Tuesday, March 14, 2017

My Dream Education System

I Have a Dream

I dream that one day all classrooms will be filled with enthusiastic students actively engaged in the learning process; students who want to be present because they are receiving a value-added education. Active engagement is paramount to a successful classroom atmosphere because learning is not a spectator sport. 

For many years I have been analyzing research on best practices in education. I have also read about schools that have stepped outside of the box and taken a chance, putting students and student learning first instead of teacher achievement and test scores. An interesting outcome of these programs is that student test scores were higher than national averages, even without any time spent in test preparation.

Needham (2010) found “the use of problem-based learning can increase standardized test scores at least as much as traditional teaching methods.”[1] For the past 20 years the New Tech Network has been using a school-wide project-based learning model.[2] Outcomes of this model included graduation and college admissions rates that were higher than the national averages. New Tech Network research also demonstrated that graduates develop strong critical thinking skills. Gallagher and Gallagher (2013) found that quality project-based learning activities increase student engagement and, as a result, student achievement.[3]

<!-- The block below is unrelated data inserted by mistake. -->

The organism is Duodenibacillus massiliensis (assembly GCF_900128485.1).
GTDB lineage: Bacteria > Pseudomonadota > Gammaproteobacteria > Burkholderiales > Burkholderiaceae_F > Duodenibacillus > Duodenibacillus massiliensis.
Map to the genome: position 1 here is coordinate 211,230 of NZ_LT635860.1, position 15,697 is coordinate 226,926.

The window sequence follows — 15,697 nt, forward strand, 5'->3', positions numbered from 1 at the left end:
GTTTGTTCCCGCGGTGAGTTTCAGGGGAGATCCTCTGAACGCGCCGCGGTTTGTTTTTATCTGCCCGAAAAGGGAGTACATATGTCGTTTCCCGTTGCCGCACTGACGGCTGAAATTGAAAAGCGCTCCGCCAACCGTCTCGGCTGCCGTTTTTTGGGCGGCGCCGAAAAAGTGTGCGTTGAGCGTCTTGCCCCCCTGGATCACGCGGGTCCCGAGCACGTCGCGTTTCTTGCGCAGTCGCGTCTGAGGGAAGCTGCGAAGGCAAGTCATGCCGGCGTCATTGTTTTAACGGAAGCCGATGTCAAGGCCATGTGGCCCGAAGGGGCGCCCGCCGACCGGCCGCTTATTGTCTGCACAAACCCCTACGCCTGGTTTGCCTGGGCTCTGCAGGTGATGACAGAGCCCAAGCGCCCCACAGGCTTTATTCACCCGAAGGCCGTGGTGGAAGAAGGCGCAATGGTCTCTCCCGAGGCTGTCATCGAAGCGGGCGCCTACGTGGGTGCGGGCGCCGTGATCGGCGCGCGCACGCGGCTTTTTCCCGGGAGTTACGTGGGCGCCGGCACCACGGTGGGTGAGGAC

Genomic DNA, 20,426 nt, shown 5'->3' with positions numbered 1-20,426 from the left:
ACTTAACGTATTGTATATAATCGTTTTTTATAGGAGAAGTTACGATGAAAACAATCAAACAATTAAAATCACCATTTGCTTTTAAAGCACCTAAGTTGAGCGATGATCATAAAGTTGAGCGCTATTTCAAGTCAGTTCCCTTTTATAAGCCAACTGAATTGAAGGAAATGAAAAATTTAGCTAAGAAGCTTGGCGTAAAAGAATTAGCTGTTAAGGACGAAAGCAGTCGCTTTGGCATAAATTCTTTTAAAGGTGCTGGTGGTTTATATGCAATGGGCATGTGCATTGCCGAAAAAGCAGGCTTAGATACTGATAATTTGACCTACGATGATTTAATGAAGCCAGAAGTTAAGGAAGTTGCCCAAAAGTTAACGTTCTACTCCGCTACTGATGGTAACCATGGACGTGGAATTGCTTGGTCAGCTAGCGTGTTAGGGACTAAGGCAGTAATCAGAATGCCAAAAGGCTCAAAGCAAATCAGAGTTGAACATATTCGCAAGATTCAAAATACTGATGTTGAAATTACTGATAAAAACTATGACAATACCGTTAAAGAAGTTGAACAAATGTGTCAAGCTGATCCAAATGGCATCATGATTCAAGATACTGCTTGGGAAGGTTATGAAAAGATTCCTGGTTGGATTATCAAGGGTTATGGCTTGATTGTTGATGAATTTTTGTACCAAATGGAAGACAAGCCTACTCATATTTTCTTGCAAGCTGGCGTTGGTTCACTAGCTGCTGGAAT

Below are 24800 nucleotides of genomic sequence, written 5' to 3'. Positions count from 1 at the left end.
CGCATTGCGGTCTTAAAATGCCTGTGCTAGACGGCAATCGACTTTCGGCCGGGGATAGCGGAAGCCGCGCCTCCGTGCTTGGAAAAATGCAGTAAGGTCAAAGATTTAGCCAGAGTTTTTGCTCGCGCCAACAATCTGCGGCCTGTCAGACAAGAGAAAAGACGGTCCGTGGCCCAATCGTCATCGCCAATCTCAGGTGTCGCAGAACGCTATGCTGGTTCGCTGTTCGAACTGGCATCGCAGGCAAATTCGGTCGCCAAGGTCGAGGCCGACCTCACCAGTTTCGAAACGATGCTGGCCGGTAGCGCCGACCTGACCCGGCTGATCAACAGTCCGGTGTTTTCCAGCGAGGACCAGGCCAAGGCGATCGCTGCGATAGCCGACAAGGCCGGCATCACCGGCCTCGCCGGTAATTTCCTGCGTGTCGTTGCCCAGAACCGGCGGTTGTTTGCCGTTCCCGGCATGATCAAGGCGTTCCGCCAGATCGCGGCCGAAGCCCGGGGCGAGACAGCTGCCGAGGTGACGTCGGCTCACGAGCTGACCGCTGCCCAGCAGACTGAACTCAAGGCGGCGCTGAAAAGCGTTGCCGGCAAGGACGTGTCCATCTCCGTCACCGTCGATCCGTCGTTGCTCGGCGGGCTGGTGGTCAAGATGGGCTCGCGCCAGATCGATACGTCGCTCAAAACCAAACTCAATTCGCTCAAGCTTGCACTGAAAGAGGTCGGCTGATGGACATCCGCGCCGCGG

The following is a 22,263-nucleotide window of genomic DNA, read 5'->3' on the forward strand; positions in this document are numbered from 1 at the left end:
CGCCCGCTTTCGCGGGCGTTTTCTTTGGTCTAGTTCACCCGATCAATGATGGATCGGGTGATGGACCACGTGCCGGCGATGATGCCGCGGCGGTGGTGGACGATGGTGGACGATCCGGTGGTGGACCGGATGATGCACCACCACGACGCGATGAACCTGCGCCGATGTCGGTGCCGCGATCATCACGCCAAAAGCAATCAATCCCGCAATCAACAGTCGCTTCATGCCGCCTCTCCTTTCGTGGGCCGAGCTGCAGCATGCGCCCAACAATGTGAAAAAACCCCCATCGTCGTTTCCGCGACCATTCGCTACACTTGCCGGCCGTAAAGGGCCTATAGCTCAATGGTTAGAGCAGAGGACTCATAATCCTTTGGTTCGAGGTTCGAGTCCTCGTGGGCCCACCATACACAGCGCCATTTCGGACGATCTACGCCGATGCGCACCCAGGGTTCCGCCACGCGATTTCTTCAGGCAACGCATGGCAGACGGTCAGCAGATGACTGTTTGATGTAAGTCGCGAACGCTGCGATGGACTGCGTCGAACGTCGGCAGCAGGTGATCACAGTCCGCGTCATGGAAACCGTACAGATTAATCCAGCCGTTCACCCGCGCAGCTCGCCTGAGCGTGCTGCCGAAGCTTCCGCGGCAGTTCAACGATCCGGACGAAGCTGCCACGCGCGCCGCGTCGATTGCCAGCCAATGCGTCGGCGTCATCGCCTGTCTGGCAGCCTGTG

I envision an amazing education system where all students could receive a value-added education; a student-centered atmosphere where teachers excite and facilitate student learning. I envision an environment where students are engaged, learning content offered in a design that best meets each individual learner’s needs.

Learning Styles